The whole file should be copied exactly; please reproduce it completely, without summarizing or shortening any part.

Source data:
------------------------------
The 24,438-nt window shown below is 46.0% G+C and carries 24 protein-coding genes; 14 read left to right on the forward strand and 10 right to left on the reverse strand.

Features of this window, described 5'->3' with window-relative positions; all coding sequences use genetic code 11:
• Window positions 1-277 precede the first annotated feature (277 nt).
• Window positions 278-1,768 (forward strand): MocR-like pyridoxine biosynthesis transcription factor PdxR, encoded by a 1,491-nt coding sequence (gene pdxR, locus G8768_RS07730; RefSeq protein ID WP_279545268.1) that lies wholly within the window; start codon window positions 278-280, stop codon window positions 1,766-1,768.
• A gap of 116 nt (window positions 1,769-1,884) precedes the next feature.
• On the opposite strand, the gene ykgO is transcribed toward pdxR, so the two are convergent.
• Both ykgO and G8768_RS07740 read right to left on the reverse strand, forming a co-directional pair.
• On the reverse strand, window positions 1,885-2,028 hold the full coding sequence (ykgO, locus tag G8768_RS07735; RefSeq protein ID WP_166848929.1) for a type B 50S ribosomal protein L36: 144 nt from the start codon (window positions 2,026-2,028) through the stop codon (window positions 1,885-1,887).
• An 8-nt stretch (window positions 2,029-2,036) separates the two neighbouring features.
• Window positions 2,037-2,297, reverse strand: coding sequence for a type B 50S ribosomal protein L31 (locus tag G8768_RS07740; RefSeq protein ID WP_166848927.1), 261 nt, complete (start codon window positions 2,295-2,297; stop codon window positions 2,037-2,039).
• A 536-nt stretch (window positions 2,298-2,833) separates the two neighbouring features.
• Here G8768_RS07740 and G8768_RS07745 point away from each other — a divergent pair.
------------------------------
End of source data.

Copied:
The 24,438-nt window shown below is 46.0% G+C and carries 24 protein-coding genes; 14 read left to right on the forward strand and 10 right to left on the reverse strand.

Features of this window, described 5'->3' with window-relative positions; all coding sequences use genetic code 11:
• Window positions 1-277 precede the first annotated feature (277 nt).
• Window positions 278-1,768 (forward strand): MocR-like pyridoxine biosynthesis transcription factor PdxR, encoded by a 1,491-nt coding sequence (gene pdxR, locus G8768_RS07730; RefSeq protein ID WP_279545268.1) that lies wholly within the window; start codon window positions 278-280, stop codon window positions 1,766-1,768.
• A gap of 116 nt (window positions 1,769-1,884) precedes the next feature.
• On the opposite strand, the gene ykgO is transcribed toward pdxR, so the two are convergent.
• Both ykgO and G8768_RS07740 read right to left on the reverse strand, forming a co-directional pair.
• On the reverse strand, window positions 1,885-2,028 hold the full coding sequence (ykgO, locus tag G8768_RS07735; RefSeq protein ID WP_166848929.1) for a type B 50S ribosomal protein L36: 144 nt from the start codon (window positions 2,026-2,028) through the stop codon (window positions 1,885-1,887).
• An 8-nt stretch (window positions 2,029-2,036) separates the two neighbouring features.
• Window positions 2,037-2,297, reverse strand: coding sequence for a type B 50S ribosomal protein L31 (locus tag G8768_RS07740; RefSeq protein ID WP_166848927.1), 261 nt, complete (start codon window positions 2,295-2,297; stop codon window positions 2,037-2,039).
• A 536-nt stretch (window positions 2,298-2,833) separates the two neighbouring features.
• Here G8768_RS07740 and G8768_RS07745 point away from each other — a divergent pair.